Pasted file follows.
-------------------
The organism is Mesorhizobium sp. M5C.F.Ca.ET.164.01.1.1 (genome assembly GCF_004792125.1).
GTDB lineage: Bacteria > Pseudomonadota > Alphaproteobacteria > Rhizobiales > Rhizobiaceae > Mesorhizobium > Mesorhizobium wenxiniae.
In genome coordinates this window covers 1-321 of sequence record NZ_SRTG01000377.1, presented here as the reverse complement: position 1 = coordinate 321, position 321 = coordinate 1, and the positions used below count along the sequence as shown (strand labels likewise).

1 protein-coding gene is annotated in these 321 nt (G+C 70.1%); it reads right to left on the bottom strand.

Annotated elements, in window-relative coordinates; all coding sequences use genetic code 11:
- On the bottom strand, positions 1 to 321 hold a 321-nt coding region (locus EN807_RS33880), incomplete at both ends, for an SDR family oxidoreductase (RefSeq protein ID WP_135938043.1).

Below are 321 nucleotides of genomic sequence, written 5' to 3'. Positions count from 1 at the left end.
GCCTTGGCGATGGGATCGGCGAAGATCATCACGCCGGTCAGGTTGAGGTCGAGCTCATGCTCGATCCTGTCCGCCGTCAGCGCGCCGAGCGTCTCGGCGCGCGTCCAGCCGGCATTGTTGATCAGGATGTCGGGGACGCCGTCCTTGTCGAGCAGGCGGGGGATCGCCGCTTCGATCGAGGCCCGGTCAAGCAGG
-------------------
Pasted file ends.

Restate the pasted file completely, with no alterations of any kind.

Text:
The organism is Mesorhizobium sp. M5C.F.Ca.ET.164.01.1.1 (genome assembly GCF_004792125.1).
GTDB lineage: Bacteria > Pseudomonadota > Alphaproteobacteria > Rhizobiales > Rhizobiaceae > Mesorhizobium > Mesorhizobium wenxiniae.
In genome coordinates this window covers 1-321 of sequence record NZ_SRTG01000377.1, presented here as the reverse complement: position 1 = coordinate 321, position 321 = coordinate 1, and the positions used below count along the sequence as shown (strand labels likewise).

1 protein-coding gene is annotated in these 321 nt (G+C 70.1%); it reads right to left on the bottom strand.

Annotated elements, in window-relative coordinates; all coding sequences use genetic code 11:
- On the bottom strand, positions 1 to 321 hold a 321-nt coding region (locus EN807_RS33880), incomplete at both ends, for an SDR family oxidoreductase (RefSeq protein ID WP_135938043.1).

Below are 321 nucleotides of genomic sequence, written 5' to 3'. Positions count from 1 at the left end.
GCCTTGGCGATGGGATCGGCGAAGATCATCACGCCGGTCAGGTTGAGGTCGAGCTCATGCTCGATCCTGTCCGCCGTCAGCGCGCCGAGCGTCTCGGCGCGCGTCCAGCCGGCATTGTTGATCAGGATGTCGGGGACGCCGTCCTTGTCGAGCAGGCGGGGGATCGCCGCTTCGATCGAGGCCCGGTCAAGCAGG